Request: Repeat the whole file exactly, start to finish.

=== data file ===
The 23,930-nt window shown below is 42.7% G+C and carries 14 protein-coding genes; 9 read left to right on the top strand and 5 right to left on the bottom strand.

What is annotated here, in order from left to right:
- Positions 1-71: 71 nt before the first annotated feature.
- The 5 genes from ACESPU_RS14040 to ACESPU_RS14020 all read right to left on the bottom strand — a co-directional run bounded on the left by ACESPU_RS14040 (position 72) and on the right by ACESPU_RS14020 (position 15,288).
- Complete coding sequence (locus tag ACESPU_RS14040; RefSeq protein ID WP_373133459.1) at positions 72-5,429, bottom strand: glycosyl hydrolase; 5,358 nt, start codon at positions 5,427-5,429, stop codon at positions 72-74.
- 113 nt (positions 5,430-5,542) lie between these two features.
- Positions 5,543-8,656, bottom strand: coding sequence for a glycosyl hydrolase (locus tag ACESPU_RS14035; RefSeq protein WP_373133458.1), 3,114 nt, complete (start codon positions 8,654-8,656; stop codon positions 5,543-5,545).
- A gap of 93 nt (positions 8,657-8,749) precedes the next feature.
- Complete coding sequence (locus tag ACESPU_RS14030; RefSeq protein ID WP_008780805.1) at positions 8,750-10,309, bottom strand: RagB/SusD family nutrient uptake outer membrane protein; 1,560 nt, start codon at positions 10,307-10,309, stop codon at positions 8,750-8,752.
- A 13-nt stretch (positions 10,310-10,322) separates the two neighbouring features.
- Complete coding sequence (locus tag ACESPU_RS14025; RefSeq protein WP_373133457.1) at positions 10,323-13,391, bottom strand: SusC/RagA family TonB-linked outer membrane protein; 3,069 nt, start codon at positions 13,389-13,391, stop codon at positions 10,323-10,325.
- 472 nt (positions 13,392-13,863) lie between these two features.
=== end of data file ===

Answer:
The 23,930-nt window shown below is 42.7% G+C and carries 14 protein-coding genes; 9 read left to right on the top strand and 5 right to left on the bottom strand.

What is annotated here, in order from left to right:
- Positions 1-71: 71 nt before the first annotated feature.
- The 5 genes from ACESPU_RS14040 to ACESPU_RS14020 all read right to left on the bottom strand — a co-directional run bounded on the left by ACESPU_RS14040 (position 72) and on the right by ACESPU_RS14020 (position 15,288).
- Complete coding sequence (locus tag ACESPU_RS14040; RefSeq protein ID WP_373133459.1) at positions 72-5,429, bottom strand: glycosyl hydrolase; 5,358 nt, start codon at positions 5,427-5,429, stop codon at positions 72-74.
- 113 nt (positions 5,430-5,542) lie between these two features.
- Positions 5,543-8,656, bottom strand: coding sequence for a glycosyl hydrolase (locus tag ACESPU_RS14035; RefSeq protein WP_373133458.1), 3,114 nt, complete (start codon positions 8,654-8,656; stop codon positions 5,543-5,545).
- A gap of 93 nt (positions 8,657-8,749) precedes the next feature.
- Complete coding sequence (locus tag ACESPU_RS14030; RefSeq protein ID WP_008780805.1) at positions 8,750-10,309, bottom strand: RagB/SusD family nutrient uptake outer membrane protein; 1,560 nt, start codon at positions 10,307-10,309, stop codon at positions 8,750-8,752.
- A 13-nt stretch (positions 10,310-10,322) separates the two neighbouring features.
- Complete coding sequence (locus tag ACESPU_RS14025; RefSeq protein WP_373133457.1) at positions 10,323-13,391, bottom strand: SusC/RagA family TonB-linked outer membrane protein; 3,069 nt, start codon at positions 13,389-13,391, stop codon at positions 10,323-10,325.
- 472 nt (positions 13,392-13,863) lie between these two features.